as	teaching	habits	and	skills	that	can	be	      and	physical	aggression.	One	of	the	               Technology	for	Generalization,	Journal	of	
                                                                                                   Applied	Behavior	Analysis,	1977,	10,	349-367.
utilized	for	problems	or	situations.	Clients	   unpredicted	side	effects	was	the	almost	

                                           Garden City Apartments

                                           Family & Pet Friendly
                    Garden City Apartments offer a unique and supportive family environment where
           residents with traumatic brain injury are empowered to work toward therapy and recovery goals.
                  At Rainbow’s Garden City Apartments, adults can reside as a single, as part of a family,
                  or as parents caring for their children–Rainbow’s Staff provides the necessary support.

                   To download a brochure log on to:                           For a tour or more information call...
                        select Education/Publications                             1.800.968.6644
                                                                                                                       RainbowVisions              18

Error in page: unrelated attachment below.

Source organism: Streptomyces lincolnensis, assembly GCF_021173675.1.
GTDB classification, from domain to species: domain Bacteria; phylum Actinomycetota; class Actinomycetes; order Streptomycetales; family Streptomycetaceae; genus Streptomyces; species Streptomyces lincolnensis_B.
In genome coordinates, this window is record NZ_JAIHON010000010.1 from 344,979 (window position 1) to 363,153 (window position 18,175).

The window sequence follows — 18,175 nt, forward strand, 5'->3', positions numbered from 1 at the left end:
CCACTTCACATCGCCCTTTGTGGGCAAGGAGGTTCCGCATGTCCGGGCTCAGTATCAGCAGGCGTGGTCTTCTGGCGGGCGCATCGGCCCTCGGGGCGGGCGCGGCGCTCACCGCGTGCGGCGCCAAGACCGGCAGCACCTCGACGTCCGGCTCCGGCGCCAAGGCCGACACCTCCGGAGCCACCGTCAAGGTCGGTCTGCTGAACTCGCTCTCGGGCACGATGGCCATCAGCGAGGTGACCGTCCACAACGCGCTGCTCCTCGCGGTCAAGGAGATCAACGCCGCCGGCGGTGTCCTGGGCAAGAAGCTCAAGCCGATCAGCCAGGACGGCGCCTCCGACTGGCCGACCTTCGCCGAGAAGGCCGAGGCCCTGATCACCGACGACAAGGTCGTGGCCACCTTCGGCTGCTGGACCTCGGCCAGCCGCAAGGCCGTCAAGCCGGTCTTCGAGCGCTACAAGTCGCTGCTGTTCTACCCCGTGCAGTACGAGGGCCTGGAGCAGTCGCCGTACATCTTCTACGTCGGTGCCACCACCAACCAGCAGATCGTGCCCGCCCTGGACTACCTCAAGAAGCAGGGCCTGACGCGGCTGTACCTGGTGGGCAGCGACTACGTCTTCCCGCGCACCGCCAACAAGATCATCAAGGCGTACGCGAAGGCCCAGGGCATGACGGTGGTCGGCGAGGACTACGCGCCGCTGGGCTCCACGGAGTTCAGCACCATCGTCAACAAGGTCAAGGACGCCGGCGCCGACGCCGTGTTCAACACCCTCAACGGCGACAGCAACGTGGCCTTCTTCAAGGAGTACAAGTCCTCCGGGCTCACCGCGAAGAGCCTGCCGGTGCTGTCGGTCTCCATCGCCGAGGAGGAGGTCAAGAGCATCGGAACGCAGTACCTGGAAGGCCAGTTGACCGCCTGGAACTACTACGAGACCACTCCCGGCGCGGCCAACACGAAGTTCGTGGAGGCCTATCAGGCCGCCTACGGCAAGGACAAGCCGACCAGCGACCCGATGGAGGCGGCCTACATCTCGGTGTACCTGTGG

News                           FALL / WINTER 2006 & 2007                 – Notable Changes

 11/06 Dr. James Gall, Ph.D.,	B.C.S.M – Behavioral Analyst / Mental Health
 Dr.	Gall	is	a	board	certified	psychologist	in	Acute	Stress	Management.	Prior	to	joining	
 Rainbow	he	served	as	the	chief	staff	clinical	psychologist	at	St.	Joseph’s	Hospital	for	15	
 years	and	has	been	a	professor	at	Oakland	University	since	1996.		He	also	maintains	a	
 private	practice	in	Rochester	Hills,	Michigan.		Dr.	Gall	joins	Rainbow	in	the	Oakland	
 County	area	working	with	adult	clients	as	a	Behavioral	Analyst.

 11/06 Virginia Dory, LPN – Nurse                                                                   Dr. James Gall
 Virginia	comes	to	us	with	40	years	of	experience	as	an	LPN	in	long-term,	hospice	and	in	
 the	hospital	care.	She	will		man	the	midnight	shift	at	Rainbow’s	NeuroRehab	Campus.	

 11/06 Nicole Rondini, OTR – Occupational Therapist
 Nicole	has	joined	the	Pediatric	Program	at	the	Oakland	Center.		Having	earned	her	                                    Virginia Dory
 Masters	of	Occupational	Therapy	from	Grand	Valley	State	University,	Nicole	brings	with	
 her	OT	experience	in	the	home	health	setting,	visiting	clients	with	varied	needs.		

 1/07     Vickie Bey-Walker, LPN – Nurse
 Vickie	joins	our	nursing	team	with	over	20	years	of	experience	in	a	variety	of	fields,